Sunday, June 25, 2006

Courting Dulcimers!

My good sister stopped by on Friday with this old article that was printed in the Times Record Newspaper in Spencer. The article was published on Thursday, May 17, 1973. I see in the article that we charged $60 for a three string dulcimer and $65 for a four stringed instrument. Even back then it was a great price for a handmade Appalachian instrument.

The courting dulcimer is actually two dulcimers built together. The story goes that a fellow and his girlfriend would play the courting dulcimer on the porch and as long as the parents heard the dulcimer sound then they did not worry about checking on the dating couple.

The article states that we will be the featured dulcimer players at that year's West Virginia Folk Festival which was being held in nearby Glenville on June 14 through the 17. Strange to think that we retired in Glenville and are still volunteering for the Folk Festival. Rachael, our oldest daugther was three years old when this photo was taken. Things have changed. The old fingers have gotten stiffer but my mind sometimes still thinks I am still 27!

Friday, June 23, 2006

Dracunculus vulgaris

On Saturday, June 17th, another stink lily bloomed in our fern garden. Remember the stink lily that appeared in our blog in the spring? The spring blooming critter was Amorphophallus konjac. This specimen in these photos is Dracunculus vulgaris (aka Arum dracunculus) and is called the Dragon Arum, Voodoo Lily, Ragons, Snake Lily, Black Arum, Black Dragon, Dragonwort, or Stink Lily. In Greece it is called Drakondia, the dragon or serpent being the long spadex inside the enormous maroon-lipped spathe.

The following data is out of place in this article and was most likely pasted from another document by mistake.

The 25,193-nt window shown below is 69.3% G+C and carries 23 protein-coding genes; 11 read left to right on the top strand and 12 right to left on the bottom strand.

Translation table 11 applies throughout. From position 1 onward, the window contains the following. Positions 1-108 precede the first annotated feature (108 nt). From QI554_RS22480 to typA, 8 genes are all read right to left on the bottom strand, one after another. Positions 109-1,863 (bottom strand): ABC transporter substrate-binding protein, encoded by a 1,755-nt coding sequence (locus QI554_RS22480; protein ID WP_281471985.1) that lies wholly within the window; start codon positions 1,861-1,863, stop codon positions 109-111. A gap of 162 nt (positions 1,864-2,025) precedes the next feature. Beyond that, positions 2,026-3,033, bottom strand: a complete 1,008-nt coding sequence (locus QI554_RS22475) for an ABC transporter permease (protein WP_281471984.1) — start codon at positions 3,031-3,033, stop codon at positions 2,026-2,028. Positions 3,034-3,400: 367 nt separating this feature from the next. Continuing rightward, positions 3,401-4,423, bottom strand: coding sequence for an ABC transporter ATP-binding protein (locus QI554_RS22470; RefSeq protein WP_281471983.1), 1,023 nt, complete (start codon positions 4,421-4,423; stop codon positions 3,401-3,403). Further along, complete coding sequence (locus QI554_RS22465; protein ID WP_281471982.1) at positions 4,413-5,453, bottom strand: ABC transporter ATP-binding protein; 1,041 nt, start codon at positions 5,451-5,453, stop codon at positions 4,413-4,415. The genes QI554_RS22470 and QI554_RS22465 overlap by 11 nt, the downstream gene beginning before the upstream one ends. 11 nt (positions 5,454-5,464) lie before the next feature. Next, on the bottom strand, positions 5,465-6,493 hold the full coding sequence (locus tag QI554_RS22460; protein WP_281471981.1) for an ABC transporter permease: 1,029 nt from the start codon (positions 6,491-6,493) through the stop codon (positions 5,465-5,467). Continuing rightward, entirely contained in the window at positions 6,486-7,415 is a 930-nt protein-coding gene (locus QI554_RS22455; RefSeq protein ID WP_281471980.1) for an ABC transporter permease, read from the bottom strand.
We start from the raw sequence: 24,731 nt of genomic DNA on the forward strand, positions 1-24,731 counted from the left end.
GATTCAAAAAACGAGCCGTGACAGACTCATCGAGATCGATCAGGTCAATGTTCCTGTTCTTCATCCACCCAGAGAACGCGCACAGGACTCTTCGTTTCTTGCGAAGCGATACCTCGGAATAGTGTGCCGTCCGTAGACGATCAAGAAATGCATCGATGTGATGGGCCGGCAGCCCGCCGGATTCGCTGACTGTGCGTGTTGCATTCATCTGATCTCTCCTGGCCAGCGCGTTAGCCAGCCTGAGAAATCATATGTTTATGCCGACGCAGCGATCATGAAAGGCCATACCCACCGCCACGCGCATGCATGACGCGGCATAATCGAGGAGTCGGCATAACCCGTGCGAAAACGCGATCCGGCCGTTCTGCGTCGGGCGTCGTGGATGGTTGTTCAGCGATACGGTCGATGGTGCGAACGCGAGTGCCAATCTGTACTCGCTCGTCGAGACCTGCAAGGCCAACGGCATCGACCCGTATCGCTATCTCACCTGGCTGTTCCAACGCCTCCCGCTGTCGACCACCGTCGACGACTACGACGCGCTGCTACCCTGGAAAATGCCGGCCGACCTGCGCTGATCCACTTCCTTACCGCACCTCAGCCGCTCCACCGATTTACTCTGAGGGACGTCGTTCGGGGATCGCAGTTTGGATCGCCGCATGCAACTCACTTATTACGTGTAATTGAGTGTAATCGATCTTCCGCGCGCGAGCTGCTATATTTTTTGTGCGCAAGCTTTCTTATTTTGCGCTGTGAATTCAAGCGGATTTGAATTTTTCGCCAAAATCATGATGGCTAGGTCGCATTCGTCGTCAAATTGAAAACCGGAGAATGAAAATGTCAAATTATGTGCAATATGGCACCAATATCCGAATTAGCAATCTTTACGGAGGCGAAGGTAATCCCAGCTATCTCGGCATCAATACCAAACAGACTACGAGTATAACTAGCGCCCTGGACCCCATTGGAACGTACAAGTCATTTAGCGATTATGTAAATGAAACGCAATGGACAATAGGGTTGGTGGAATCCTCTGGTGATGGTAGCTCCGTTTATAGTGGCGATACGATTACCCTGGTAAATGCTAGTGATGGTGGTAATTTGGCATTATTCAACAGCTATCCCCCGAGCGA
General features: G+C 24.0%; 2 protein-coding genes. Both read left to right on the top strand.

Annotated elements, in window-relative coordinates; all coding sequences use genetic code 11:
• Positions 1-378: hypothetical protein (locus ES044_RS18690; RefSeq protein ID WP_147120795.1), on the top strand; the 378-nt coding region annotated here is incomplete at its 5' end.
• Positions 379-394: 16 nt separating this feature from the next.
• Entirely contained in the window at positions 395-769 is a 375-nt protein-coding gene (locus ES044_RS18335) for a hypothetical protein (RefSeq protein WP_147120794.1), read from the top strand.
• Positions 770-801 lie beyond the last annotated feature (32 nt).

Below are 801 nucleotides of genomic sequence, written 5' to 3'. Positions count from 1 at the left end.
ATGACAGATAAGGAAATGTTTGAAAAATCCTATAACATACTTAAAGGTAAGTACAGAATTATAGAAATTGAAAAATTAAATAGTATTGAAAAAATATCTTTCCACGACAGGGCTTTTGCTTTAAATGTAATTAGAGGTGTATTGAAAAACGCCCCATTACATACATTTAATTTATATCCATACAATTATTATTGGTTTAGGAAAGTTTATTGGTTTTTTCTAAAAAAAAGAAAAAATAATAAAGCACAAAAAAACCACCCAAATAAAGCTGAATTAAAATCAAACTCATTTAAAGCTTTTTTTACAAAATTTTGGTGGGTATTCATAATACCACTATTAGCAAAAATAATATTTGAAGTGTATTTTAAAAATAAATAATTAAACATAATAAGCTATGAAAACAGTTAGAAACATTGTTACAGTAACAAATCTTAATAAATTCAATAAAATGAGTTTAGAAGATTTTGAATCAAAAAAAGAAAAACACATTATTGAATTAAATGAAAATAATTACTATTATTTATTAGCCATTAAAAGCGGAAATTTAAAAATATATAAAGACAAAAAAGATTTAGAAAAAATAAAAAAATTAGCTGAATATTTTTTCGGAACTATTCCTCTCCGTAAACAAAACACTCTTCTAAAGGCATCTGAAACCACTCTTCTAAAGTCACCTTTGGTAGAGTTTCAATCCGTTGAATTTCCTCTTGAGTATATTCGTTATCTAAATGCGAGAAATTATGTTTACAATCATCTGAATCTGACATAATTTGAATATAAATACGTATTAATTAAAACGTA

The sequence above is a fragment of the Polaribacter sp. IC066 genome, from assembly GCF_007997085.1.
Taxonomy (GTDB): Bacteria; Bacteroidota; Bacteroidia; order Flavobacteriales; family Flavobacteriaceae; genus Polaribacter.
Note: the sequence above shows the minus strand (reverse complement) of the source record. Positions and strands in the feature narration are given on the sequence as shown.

It is native to the Balkans, to Mediterranean Europe, Greece, the isle of Crete & the Aegean Islands, all the way to Southwest Turkey. In some places it's a veritable weed in its natural settings, albeit a weed of splendid countenance. Remember these flowers are in a group of critters that produce an extremely foul odor in order to attract insects. This one is no exception except that the smell lasts usually only one day.

Though it looks like it ought to be tropical, it is not and it transfers to the temperate garden with great ease, doing well in zones 5-8. Thanks to Sue and Ray Horton of Burien, Washington who gave us our first start of this exotic plant.

2006 West Virginia Folk Festival

Last weekend was the WV Folk Festival here in Glenville. It is always the third weekend in June and is an event full of Appalachian music, crafts, and workshops. The photo above shows the West Virginia Folk Festival Belles in their fine attire.

Here are a few photos of this special event.

Thursday, June 22, 2006

Carnival Sideshows

We met Bob Leibold when he and his first wife, Mary Ellen, showed up at the GSC science building to see our collection of Burmese pythons. It has always seemed that herpetologists bond quickly and we started a friendship that was renewed each time they arrived in Glenville as they traveled with the Gambill Carnival. Here is a business card from one of the early shows. You will note that snake sizes are often exaggerated.

Bob had an exhibit of reptiles which included the large snakes. It is amazing how much money one can make by charging just a fifty cent admission charge. Throughout the years his sideshow attractions changed. Next came the trailer that exhibited the “world’s largest” alligator. Sideshows love superlatives. The reptiles were then replaced with a haunted house that was automated and geared to scaring the “youngins”. At this time he was separated from his wife and was touring with his young son, Bobby.

It seems that Bob and his second wife (or third- not certain) were living in Florida. Well, to make a long story short, his wife ran away with a truck driver named Stony. While Bob was away doing a reptile show, his wife cleaned him out of house and reptiles. Yes, he came home to a house with no furniture and she had sold his vast reptile collection including rare albino pythons and other strange beasts.